Tag Archives: sourcing

Jargon: Electronic Invoice Presentment and Payment (EIPP)

Electronic Invoice Presentment and Payment, or EIPP, is more general concept (as compared to ERS discussed earlier) that is based on electronic invoice submission. ERS uses Advance Shipping Notices (ASNs) instead of invoice. However, they share benefits: avoidance of data entry, errors and exceptions, lost invoices and vendor inquiries. Most solutions are capable of receiving invoices in CSV, XML and few other formats over EDI.

EIPP or e-Invoicing is part of the larger procure-to-pay (P2P) cycle (will be writing soon on this). A huge challenge lies in supplier on-boarding: getting suppliers to automate at their end. In the current era, supplier enablement can be hastened by hosting an internet facing portal – called Supplier Portal in sourcing jargon – that suppliers can log-on to and key-in their invoices. ‘Flipping-the-PO’ is a standard feature that saves data entry effort for the supplier, and minimizes error. On referencing the PO being invoiced, information about line items viz. description, ordered quantity & price are defaulted. This helps reduce the number of expections in automated invoice matching. Imagine this as handing over your groceries list to a baniya who converts it to a bill by stamping his name and adding prices & total (and discounts if the baniya is willing to spare)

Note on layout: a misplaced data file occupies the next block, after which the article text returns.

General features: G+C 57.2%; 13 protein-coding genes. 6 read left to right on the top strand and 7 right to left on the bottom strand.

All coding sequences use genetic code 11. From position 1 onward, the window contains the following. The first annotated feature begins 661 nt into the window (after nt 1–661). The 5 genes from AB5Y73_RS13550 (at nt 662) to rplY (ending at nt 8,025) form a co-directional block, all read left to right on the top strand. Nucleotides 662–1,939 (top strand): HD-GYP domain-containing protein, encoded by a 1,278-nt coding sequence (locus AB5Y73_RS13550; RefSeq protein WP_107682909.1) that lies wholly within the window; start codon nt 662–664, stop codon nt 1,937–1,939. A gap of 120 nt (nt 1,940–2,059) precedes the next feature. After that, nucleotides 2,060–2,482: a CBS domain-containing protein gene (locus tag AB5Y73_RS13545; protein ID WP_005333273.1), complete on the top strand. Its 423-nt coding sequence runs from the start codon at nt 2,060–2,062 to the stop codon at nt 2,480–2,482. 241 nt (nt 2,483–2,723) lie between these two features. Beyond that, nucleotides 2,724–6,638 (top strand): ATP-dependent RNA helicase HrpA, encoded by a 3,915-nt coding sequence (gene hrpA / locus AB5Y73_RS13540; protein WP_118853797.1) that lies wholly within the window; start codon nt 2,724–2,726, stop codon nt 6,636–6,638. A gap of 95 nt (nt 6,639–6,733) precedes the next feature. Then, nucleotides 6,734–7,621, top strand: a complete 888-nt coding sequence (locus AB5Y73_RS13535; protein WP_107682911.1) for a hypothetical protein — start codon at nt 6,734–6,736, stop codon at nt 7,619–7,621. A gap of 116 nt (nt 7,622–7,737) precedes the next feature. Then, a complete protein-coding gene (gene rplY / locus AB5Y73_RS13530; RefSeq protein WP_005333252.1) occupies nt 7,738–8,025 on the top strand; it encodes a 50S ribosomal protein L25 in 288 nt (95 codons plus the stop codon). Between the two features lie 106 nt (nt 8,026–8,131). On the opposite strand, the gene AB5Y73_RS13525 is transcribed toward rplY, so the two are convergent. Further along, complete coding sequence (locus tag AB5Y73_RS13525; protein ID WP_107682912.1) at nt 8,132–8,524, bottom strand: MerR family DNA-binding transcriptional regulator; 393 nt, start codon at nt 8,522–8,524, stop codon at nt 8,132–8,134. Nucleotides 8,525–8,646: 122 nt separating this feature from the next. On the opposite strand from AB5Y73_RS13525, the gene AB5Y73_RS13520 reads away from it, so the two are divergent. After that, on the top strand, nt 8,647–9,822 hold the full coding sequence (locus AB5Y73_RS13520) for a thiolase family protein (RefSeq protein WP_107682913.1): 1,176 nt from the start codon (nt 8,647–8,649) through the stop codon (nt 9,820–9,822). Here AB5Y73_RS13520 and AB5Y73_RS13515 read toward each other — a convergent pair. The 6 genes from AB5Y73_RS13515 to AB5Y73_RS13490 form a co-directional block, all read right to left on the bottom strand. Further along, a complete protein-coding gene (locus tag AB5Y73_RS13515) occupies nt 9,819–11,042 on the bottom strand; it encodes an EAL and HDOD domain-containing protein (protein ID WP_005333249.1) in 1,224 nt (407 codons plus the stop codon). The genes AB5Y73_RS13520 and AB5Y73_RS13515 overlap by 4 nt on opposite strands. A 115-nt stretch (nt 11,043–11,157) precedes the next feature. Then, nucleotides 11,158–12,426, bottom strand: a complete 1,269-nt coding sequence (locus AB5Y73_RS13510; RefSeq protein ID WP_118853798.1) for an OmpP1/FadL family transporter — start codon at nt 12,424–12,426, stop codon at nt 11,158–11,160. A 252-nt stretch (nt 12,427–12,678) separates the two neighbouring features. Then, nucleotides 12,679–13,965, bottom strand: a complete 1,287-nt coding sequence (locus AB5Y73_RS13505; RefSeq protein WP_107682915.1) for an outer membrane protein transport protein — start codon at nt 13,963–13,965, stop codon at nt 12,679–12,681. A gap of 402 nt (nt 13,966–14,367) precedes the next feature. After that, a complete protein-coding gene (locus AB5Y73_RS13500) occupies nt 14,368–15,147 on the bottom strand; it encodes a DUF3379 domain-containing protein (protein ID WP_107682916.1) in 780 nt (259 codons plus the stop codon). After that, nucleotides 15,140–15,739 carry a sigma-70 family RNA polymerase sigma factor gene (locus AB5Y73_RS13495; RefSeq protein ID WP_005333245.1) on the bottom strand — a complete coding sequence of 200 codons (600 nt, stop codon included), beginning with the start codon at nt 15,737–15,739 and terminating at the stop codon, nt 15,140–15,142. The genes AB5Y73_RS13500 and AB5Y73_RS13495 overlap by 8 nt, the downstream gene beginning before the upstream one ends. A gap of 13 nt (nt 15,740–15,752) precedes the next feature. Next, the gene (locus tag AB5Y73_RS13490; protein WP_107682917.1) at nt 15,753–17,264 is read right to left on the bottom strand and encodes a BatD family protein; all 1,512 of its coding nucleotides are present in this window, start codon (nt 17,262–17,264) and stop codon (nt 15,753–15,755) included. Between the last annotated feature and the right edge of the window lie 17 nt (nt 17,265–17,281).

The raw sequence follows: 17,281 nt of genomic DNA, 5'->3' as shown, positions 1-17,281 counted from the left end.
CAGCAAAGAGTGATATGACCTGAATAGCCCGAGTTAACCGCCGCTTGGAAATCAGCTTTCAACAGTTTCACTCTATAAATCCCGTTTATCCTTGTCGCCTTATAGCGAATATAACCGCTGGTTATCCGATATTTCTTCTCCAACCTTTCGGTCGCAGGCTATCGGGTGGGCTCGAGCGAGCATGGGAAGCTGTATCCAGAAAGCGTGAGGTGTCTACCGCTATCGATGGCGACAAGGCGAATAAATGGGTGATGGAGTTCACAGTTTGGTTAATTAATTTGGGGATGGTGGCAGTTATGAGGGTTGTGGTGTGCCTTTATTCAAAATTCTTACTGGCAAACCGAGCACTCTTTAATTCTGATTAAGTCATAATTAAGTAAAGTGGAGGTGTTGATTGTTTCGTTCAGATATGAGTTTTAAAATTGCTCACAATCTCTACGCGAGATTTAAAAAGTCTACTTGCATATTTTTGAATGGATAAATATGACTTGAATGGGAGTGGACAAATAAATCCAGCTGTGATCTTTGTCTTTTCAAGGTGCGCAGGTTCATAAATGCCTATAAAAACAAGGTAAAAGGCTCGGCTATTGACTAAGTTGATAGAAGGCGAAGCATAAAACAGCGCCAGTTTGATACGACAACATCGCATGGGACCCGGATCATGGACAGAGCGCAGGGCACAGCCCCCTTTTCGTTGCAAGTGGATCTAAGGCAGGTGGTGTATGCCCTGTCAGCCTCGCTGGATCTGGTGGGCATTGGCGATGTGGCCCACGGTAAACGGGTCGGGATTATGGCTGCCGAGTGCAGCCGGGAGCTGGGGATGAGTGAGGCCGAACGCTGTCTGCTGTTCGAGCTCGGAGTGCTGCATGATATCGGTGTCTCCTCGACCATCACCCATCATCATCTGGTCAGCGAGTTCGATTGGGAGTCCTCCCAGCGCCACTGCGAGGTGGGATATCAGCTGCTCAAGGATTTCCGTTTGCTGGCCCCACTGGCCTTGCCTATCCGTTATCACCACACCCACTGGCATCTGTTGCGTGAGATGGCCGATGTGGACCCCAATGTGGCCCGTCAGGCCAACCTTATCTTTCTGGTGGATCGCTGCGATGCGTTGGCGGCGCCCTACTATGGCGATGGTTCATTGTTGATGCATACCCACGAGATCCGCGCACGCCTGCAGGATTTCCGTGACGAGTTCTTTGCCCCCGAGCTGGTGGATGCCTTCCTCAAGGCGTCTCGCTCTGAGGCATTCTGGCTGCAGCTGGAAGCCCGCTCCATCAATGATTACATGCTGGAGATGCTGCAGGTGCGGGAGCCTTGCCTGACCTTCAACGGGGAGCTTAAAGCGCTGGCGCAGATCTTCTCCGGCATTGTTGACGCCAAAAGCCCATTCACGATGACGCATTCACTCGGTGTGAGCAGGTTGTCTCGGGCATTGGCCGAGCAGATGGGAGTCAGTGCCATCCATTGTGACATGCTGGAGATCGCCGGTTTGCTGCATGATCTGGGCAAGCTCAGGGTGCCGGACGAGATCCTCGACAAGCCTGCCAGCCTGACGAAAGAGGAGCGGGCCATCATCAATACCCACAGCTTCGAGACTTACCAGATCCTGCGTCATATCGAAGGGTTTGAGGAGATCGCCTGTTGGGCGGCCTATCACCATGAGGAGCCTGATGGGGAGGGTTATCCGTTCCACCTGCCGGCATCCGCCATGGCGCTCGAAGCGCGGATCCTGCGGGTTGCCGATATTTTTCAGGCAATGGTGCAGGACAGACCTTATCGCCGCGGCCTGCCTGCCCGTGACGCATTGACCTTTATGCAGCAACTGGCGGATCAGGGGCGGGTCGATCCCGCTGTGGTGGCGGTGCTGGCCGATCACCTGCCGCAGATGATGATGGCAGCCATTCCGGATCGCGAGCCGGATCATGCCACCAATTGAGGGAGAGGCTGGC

Jargon: Farm-shoring

Farmshoring refers to a specific variety of outsourcing where, apart from services being sourced outside of the contracting company, they are outsourced from urban to rural locations. Governments, especially in the US, offer incentives for shifting employment from offshore to rural communities. It is conceptually similar to onshoring (also referred to as domestic outsourcing). Continue reading Jargon: Farm-shoring

Jargon: Crowdsourcing

Crowdsourcing is a newly-coined term for delegating tasks to the open user community, and optionally rewarding results. Typical tasks include testing, verification, development, promotion and evaluation. Free-lancers in IT and contributors on the web, believed to be a key constituent of the Web 2.0 mass collaboration ideology, are central to this process. The ethical, social, and economic implications of crowdsourcing are subject to wide debate. Continue reading Jargon: Crowdsourcing